Alex Bowman returns to site of Hendrick Motorsports debut — now as a full-time driver

Published On July 20, 2018 | By John Haverlin | News, Top Posts

LOUDON, N.H. — It was this weekend two years ago that Alex Bowman made his debut with Hendrick Motorsports as the No. 88 driver.

Bowman, 25, served as Dale Earnhardt Jr.’s substitute for the July 2016 NASCAR Cup race at New Hampshire Motor Speedway while he was sidelined with concussion symptoms, and ran in the top-eight with 30 to go until he suffered a flat tire going into Turn 1. He wound up 26th.

While it was a disappointing finish for a stellar debut with one of NASCAR’s premier organizations, Bowman said that weekend was one of the most significant of his career.

“It definitely changed my life and changed my future quite a bit,” Bowman told the New Mexico Motorsports Report. “It’s cool to be back here. It was frustrating not to get the result we deserved, but it was a lot of fun. Definitely the weekend that started all of this.”

Bowman started nine more races in the No. 88 in 2016. Most notably, he won the pole for the Phoenix fall race and led a race-high 194 laps. However, he finished sixth after a late, troublesome restart that involved Kyle Busch making contact with the No. 88, and pushing him into race leader Matt Kenseth.

“Dominating that Phoenix race in 2016 was really special at home — wish we would’ve finished better but it’s just part of it.”

The Tucson, Arizona native called that race and his win at the Xfinity Series’ fall race at Charlotte Motor Speedway the two highlights of his career.

But he wasn’t blessed with the fastest cars when he started to race on NASCAR’s national stage. In 2013, he drove the No. 99 RAB Racing car and won two poles while scoring a respectable six top-10s, but his first two years in the Cup Series certainly weren’t flashy.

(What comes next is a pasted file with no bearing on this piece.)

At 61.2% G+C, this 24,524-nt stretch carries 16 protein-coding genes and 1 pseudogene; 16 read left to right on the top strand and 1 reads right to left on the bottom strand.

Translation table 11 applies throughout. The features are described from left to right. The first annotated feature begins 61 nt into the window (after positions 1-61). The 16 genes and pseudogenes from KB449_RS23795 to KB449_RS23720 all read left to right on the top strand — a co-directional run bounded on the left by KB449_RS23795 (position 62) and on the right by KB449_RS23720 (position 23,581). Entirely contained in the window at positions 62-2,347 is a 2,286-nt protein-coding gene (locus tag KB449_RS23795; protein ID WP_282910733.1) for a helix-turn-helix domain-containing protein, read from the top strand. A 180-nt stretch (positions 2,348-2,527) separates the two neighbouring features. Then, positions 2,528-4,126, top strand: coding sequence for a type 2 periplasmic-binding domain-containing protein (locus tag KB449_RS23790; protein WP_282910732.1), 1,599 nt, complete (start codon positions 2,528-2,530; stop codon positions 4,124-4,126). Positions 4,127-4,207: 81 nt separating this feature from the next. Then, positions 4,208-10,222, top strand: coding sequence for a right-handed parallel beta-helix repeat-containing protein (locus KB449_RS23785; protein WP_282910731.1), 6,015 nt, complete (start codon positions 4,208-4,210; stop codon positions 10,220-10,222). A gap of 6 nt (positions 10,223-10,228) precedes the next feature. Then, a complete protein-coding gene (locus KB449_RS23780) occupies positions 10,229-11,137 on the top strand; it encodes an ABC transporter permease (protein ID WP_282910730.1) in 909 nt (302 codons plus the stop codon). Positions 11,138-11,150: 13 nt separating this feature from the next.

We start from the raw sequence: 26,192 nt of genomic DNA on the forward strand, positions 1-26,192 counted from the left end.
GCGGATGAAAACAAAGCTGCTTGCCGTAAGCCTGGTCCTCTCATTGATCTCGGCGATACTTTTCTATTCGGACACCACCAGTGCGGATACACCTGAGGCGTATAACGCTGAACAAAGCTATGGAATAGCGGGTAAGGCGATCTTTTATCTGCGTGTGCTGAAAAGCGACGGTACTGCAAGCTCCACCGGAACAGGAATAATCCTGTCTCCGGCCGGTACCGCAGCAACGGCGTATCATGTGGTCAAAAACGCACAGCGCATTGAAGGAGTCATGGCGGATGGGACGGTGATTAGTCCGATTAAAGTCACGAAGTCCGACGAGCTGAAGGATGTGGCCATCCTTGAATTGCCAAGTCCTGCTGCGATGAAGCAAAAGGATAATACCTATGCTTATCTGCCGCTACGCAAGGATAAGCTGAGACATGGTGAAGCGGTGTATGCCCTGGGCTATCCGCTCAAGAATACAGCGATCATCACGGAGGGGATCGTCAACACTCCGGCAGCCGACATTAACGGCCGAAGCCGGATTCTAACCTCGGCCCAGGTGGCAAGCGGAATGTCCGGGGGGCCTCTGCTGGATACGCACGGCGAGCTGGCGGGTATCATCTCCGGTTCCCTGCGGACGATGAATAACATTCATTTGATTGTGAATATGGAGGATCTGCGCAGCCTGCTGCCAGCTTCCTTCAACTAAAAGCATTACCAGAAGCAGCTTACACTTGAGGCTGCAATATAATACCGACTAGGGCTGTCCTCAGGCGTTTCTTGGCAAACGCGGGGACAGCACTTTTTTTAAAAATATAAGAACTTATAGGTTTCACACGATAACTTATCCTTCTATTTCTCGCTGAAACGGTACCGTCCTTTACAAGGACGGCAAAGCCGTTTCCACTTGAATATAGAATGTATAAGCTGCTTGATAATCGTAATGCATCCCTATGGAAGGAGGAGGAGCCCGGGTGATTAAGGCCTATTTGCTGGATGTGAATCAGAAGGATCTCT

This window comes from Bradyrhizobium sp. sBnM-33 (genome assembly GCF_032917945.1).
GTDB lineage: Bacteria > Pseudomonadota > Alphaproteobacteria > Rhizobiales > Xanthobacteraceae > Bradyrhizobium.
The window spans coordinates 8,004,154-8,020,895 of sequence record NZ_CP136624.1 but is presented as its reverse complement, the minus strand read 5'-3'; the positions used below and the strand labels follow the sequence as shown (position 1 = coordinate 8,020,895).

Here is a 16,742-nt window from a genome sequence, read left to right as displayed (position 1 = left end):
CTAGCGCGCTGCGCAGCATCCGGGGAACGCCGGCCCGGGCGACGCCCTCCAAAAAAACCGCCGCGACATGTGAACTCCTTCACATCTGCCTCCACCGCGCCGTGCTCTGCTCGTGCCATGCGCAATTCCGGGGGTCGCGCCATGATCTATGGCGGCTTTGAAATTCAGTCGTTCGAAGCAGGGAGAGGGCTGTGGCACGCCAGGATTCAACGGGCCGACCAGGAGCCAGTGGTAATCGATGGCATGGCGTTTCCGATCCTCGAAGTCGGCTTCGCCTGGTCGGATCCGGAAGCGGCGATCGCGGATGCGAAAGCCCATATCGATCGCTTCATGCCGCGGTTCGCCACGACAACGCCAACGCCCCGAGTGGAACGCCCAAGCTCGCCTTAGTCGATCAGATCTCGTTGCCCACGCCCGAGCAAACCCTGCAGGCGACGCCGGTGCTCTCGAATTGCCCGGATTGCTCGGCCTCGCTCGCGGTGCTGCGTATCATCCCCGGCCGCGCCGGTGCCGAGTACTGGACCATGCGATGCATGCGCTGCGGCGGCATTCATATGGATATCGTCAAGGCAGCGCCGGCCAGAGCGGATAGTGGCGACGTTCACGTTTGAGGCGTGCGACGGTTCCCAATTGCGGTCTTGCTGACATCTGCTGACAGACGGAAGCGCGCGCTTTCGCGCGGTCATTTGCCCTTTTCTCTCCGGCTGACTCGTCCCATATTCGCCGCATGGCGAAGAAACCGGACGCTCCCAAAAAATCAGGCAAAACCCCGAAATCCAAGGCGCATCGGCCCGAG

That’s what makes him one of the most unique drivers in the Cup garage. In this era of stock car racing, drivers either start their career in great equipment and stay in it, or they start with lesser-funded teams and hope to stick around until someone else wants to give them a better opportunity.

Bowman was lucky enough to have that chance. He raced with BK Racing and Tommy Baldwin Racing in 2014 and 2015, respectively, but Earnhardt gave him a chance to compete with JR Motorsports’ cars while he struggled on Sundays.

“I feel like I got to learn a lot without anybody watching for the most part running in different equipment for smaller teams,” he said. “I feel like that helped me quite a bit. I kind of hit the ground running here at Hendrick Motorsports. But, I also basically took a year and a half off, which was kind of crazy, so I feel like that kind of put me behind a little bit at the same time. Definitely a very different career path. Probably makes me appreciate me being here more than some others would.”

Halfway through his first year at HMS, Bowman is in the 16th and final playoff spot with seven races until the postseason. He won the Daytona 500 pole and has seven top-10s this year, but says HMS hasn’t been as strong as expected.

“I feel like we’ve fallen short of the goals we set so far. I expected to be running better right off the bat,” he said. “I feel like we’ve been going in the right direction the last couple of weeks, but we’ve stalled out a little bit. But for the most part, we’ve been going in the right direction and getting better. As an organization, we’ve been kind of been behind.

Obviously, he wants to be one of the 16 playoff drivers and is currently in a position to achieve that goal, but he can’t let his guard down. Ricky Stenhouse Jr. is nine points behind while Paul Menard, Austin Dillon and Ryan Newman are all within 80 points of him.

Regardless of how the rest of his first full season in the No. 88 goes, Bowman is thankful for the highs and lows he’s encountered since joining NASCAR’s elite level.

“I feel like there have been a few highlights,” he said. “A lot of ups and downs, but it’s been pretty cool.”

DISCLAIMER: Thoughts and opinions reflected are only those of the writer. Follow him on Twitter @JohnHaverlin

Photo: Tyler Head / The Racing Experts

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About The Author

— a Long Island, New York native, is a graduate of Arizona State University, where he studied communication and journalism. Since 2013, he has covered auto racing’s various forms, including NASCAR, IndyCar, Formula 1, IMSA, and Formula E. During his downtime, he likes to play his Les Paul guitar, hit the golf course and watch the New York Mets.

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